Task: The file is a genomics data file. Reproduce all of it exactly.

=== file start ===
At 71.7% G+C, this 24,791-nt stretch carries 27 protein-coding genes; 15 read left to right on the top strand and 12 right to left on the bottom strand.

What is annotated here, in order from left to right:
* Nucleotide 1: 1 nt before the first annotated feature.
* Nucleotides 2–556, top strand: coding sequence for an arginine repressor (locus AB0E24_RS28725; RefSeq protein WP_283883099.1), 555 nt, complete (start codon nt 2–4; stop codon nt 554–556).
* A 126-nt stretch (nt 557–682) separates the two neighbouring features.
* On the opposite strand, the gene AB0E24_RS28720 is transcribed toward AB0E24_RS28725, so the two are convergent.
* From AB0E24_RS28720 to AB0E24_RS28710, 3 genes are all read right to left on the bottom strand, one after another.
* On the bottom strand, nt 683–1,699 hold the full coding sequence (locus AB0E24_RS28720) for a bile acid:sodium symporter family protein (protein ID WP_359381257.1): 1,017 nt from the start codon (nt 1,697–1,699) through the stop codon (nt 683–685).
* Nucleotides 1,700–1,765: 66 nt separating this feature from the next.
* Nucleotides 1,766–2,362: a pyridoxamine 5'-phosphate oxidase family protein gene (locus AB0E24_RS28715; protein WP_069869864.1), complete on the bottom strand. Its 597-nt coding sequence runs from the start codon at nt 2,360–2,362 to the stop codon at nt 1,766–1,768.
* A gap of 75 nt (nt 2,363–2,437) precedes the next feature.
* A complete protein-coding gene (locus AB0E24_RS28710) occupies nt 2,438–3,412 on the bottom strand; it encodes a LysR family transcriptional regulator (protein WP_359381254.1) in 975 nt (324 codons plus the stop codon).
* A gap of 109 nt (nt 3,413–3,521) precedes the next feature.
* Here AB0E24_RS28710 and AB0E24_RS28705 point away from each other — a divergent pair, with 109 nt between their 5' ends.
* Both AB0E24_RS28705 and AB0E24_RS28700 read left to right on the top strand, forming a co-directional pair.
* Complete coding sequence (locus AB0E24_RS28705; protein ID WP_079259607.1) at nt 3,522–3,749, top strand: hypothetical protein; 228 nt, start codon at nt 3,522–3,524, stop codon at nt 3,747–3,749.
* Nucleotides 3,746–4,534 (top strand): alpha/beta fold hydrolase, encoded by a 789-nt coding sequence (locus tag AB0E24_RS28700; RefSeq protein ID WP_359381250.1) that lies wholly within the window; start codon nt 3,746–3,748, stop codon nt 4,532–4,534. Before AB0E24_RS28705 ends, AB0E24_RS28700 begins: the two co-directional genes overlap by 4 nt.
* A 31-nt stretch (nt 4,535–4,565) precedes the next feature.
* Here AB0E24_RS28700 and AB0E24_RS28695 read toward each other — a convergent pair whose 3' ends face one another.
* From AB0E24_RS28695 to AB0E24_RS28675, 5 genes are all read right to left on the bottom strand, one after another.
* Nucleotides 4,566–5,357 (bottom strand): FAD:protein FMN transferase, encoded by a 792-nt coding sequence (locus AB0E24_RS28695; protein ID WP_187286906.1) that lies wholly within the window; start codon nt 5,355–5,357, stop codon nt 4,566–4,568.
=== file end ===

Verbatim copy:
At 71.7% G+C, this 24,791-nt stretch carries 27 protein-coding genes; 15 read left to right on the top strand and 12 right to left on the bottom strand.

What is annotated here, in order from left to right:
* Nucleotide 1: 1 nt before the first annotated feature.
* Nucleotides 2–556, top strand: coding sequence for an arginine repressor (locus AB0E24_RS28725; RefSeq protein WP_283883099.1), 555 nt, complete (start codon nt 2–4; stop codon nt 554–556).
* A 126-nt stretch (nt 557–682) separates the two neighbouring features.
* On the opposite strand, the gene AB0E24_RS28720 is transcribed toward AB0E24_RS28725, so the two are convergent.
* From AB0E24_RS28720 to AB0E24_RS28710, 3 genes are all read right to left on the bottom strand, one after another.
* On the bottom strand, nt 683–1,699 hold the full coding sequence (locus AB0E24_RS28720) for a bile acid:sodium symporter family protein (protein ID WP_359381257.1): 1,017 nt from the start codon (nt 1,697–1,699) through the stop codon (nt 683–685).
* Nucleotides 1,700–1,765: 66 nt separating this feature from the next.
* Nucleotides 1,766–2,362: a pyridoxamine 5'-phosphate oxidase family protein gene (locus AB0E24_RS28715; protein WP_069869864.1), complete on the bottom strand. Its 597-nt coding sequence runs from the start codon at nt 2,360–2,362 to the stop codon at nt 1,766–1,768.
* A gap of 75 nt (nt 2,363–2,437) precedes the next feature.
* A complete protein-coding gene (locus AB0E24_RS28710) occupies nt 2,438–3,412 on the bottom strand; it encodes a LysR family transcriptional regulator (protein WP_359381254.1) in 975 nt (324 codons plus the stop codon).
* A gap of 109 nt (nt 3,413–3,521) precedes the next feature.
* Here AB0E24_RS28710 and AB0E24_RS28705 point away from each other — a divergent pair, with 109 nt between their 5' ends.
* Both AB0E24_RS28705 and AB0E24_RS28700 read left to right on the top strand, forming a co-directional pair.
* Complete coding sequence (locus AB0E24_RS28705; protein ID WP_079259607.1) at nt 3,522–3,749, top strand: hypothetical protein; 228 nt, start codon at nt 3,522–3,524, stop codon at nt 3,747–3,749.
* Nucleotides 3,746–4,534 (top strand): alpha/beta fold hydrolase, encoded by a 789-nt coding sequence (locus tag AB0E24_RS28700; RefSeq protein ID WP_359381250.1) that lies wholly within the window; start codon nt 3,746–3,748, stop codon nt 4,532–4,534. Before AB0E24_RS28705 ends, AB0E24_RS28700 begins: the two co-directional genes overlap by 4 nt.
* A 31-nt stretch (nt 4,535–4,565) precedes the next feature.
* Here AB0E24_RS28700 and AB0E24_RS28695 read toward each other — a convergent pair whose 3' ends face one another.
* From AB0E24_RS28695 to AB0E24_RS28675, 5 genes are all read right to left on the bottom strand, one after another.
* Nucleotides 4,566–5,357 (bottom strand): FAD:protein FMN transferase, encoded by a 792-nt coding sequence (locus AB0E24_RS28695; protein ID WP_187286906.1) that lies wholly within the window; start codon nt 5,355–5,357, stop codon nt 4,566–4,568.